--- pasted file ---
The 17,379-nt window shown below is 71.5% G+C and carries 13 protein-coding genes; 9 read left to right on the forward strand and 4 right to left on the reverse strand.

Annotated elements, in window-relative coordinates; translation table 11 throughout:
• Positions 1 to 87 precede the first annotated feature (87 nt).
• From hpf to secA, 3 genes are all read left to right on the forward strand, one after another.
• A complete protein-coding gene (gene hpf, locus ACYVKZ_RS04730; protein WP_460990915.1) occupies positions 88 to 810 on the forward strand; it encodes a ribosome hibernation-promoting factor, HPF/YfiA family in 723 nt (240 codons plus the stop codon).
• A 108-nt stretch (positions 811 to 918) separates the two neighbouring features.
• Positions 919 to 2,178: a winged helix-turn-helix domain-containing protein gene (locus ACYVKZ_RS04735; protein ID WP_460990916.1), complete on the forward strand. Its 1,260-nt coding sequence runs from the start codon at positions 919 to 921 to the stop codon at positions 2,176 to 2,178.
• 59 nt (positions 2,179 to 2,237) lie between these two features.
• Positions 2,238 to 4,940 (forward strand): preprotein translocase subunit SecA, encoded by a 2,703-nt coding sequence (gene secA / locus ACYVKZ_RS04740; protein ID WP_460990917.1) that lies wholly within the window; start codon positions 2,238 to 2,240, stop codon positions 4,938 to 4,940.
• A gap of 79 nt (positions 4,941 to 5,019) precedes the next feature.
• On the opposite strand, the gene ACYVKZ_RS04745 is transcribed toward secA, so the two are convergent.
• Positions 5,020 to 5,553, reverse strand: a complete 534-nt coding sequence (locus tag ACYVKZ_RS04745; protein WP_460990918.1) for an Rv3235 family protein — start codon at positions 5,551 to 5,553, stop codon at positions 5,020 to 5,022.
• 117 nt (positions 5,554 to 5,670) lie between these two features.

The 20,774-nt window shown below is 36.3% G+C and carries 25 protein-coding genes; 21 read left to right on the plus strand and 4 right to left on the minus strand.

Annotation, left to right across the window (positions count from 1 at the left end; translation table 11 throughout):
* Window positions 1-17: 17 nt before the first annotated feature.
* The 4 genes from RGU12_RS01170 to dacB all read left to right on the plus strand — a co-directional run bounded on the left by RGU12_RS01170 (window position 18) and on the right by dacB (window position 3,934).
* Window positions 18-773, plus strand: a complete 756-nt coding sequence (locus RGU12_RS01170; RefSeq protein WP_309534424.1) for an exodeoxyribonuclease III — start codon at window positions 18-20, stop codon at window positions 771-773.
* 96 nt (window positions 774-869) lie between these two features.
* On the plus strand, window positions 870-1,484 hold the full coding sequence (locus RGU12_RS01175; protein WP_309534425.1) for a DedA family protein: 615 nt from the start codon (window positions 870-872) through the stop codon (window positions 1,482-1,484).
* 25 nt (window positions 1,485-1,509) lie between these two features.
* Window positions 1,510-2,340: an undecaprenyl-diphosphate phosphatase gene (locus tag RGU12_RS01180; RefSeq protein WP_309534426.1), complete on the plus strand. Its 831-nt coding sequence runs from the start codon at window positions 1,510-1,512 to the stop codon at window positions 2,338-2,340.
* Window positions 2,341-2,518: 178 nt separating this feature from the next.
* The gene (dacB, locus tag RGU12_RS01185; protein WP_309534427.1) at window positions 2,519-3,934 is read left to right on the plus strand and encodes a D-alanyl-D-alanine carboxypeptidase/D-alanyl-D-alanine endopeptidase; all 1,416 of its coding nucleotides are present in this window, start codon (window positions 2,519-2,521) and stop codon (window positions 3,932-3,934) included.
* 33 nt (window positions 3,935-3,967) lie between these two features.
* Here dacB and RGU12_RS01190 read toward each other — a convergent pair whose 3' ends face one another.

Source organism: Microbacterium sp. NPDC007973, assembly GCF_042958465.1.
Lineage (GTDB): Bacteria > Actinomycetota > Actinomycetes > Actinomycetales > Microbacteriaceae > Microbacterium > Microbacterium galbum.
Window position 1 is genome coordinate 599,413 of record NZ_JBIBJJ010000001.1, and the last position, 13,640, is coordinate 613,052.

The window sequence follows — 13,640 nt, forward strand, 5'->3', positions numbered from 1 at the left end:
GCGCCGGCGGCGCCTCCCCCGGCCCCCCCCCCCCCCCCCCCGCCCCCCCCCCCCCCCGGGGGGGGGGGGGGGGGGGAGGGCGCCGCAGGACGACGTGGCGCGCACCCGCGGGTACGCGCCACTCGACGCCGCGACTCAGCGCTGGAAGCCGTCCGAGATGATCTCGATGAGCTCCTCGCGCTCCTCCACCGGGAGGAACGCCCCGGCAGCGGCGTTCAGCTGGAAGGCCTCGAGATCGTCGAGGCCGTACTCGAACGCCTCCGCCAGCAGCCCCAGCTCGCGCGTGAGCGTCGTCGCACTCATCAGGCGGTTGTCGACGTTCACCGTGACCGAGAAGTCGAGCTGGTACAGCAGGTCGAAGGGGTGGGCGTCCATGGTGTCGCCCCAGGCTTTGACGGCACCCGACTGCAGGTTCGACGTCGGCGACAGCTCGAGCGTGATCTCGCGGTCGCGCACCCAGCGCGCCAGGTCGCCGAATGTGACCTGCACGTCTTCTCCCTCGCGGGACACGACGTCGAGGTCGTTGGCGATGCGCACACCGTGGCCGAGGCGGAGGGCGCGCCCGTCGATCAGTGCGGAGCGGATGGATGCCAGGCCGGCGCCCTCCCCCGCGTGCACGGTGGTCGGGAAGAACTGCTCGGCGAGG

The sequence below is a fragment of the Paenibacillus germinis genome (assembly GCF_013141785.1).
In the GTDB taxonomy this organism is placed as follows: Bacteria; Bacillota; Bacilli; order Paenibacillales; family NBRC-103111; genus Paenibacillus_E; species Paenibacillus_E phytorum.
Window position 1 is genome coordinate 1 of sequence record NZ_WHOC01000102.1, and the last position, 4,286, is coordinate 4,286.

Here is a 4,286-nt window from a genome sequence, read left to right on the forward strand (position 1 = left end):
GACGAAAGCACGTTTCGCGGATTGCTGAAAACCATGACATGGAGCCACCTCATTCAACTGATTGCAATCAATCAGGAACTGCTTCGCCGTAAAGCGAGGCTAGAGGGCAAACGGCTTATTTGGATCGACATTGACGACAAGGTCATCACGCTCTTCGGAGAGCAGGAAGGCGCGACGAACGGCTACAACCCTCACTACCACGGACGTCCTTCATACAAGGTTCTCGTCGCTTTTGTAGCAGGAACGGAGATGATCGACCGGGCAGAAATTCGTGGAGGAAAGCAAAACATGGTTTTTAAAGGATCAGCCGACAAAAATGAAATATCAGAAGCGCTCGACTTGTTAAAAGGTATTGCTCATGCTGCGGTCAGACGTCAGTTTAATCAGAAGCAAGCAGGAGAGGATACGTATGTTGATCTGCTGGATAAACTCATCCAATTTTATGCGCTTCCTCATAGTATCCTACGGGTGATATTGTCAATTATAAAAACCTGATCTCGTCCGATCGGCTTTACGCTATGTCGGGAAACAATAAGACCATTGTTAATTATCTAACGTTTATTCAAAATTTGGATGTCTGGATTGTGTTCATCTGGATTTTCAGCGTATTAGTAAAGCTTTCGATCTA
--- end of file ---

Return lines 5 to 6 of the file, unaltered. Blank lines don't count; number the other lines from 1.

• A complete protein-coding gene (gene hpf, locus ACYVKZ_RS04730; protein WP_460990915.1) occupies positions 88 to 810 on the forward strand; it encodes a ribosome hibernation-promoting factor, HPF/YfiA family in 723 nt (240 codons plus the stop codon).
• A 108-nt stretch (positions 811 to 918) separates the two neighbouring features.